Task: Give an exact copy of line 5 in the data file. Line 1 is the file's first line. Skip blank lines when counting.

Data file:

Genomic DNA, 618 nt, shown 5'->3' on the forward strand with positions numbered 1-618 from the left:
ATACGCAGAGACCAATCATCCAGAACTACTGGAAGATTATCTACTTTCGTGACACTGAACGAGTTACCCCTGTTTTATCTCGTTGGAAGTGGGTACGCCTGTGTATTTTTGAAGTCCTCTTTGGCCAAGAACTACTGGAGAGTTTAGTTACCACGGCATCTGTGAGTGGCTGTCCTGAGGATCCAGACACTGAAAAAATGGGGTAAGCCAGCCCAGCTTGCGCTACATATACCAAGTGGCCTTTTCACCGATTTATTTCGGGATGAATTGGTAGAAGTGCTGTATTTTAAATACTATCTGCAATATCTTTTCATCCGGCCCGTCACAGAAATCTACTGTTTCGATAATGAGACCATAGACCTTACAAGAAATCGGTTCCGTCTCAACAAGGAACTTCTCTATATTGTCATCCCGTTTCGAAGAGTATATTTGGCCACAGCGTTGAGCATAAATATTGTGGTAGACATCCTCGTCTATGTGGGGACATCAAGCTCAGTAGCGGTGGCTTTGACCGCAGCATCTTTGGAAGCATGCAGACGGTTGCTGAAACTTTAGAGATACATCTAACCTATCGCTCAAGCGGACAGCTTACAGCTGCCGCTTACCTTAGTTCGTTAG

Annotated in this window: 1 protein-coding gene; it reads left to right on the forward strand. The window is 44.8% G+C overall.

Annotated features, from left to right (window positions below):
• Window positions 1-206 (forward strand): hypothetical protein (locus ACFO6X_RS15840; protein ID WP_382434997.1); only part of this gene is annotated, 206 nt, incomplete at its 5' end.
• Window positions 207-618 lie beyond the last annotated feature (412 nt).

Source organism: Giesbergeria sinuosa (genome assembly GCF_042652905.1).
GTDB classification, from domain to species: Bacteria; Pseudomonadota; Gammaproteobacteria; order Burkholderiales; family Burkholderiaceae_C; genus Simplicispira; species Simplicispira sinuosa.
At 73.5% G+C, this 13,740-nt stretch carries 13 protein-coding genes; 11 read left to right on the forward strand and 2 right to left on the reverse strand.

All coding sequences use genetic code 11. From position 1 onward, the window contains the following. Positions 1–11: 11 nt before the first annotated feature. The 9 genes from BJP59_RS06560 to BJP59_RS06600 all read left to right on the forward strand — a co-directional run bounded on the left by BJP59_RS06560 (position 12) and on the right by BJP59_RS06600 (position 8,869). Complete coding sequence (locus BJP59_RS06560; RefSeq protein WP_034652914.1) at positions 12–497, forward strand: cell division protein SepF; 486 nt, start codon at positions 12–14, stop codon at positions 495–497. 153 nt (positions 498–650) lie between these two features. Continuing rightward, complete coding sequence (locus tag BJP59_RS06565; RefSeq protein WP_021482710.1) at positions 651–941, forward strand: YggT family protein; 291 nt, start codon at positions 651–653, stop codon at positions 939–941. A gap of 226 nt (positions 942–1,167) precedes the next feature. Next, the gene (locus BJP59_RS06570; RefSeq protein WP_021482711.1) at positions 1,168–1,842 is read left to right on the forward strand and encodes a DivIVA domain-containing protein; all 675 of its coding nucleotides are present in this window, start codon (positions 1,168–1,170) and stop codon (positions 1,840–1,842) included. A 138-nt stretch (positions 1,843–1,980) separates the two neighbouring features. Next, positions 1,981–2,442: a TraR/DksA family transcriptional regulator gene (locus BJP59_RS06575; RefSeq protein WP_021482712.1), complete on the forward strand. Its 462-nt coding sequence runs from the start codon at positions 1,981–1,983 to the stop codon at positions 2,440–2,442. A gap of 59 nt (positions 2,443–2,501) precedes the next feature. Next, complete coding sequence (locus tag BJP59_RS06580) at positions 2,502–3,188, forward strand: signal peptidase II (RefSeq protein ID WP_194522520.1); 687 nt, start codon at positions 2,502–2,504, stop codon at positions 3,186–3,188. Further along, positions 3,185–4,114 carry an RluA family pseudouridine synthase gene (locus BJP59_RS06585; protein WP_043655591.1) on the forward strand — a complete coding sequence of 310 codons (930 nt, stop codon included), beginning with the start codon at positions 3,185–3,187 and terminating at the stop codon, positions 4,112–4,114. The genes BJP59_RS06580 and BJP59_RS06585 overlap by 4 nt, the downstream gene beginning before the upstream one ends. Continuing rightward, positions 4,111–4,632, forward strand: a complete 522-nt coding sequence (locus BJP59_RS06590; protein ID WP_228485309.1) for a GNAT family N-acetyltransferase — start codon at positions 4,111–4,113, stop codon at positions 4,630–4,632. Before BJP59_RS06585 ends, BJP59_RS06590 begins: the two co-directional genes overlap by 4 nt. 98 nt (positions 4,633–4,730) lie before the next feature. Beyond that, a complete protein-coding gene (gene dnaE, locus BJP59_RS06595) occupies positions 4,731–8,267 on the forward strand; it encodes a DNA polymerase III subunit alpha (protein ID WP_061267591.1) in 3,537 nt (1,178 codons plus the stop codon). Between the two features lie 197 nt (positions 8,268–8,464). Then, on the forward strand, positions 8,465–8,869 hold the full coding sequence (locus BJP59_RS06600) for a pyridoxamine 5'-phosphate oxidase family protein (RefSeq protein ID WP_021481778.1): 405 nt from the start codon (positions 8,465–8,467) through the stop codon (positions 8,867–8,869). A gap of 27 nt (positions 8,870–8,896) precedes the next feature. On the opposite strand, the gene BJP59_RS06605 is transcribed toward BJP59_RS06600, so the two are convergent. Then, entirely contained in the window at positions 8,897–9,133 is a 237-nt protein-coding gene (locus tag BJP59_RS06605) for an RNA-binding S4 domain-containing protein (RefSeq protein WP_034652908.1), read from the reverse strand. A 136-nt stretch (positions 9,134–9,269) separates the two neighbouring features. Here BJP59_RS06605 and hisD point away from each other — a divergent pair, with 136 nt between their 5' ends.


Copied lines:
• Window positions 1-206 (forward strand): hypothetical protein (locus ACFO6X_RS15840; protein ID WP_382434997.1); only part of this gene is annotated, 206 nt, incomplete at its 5' end.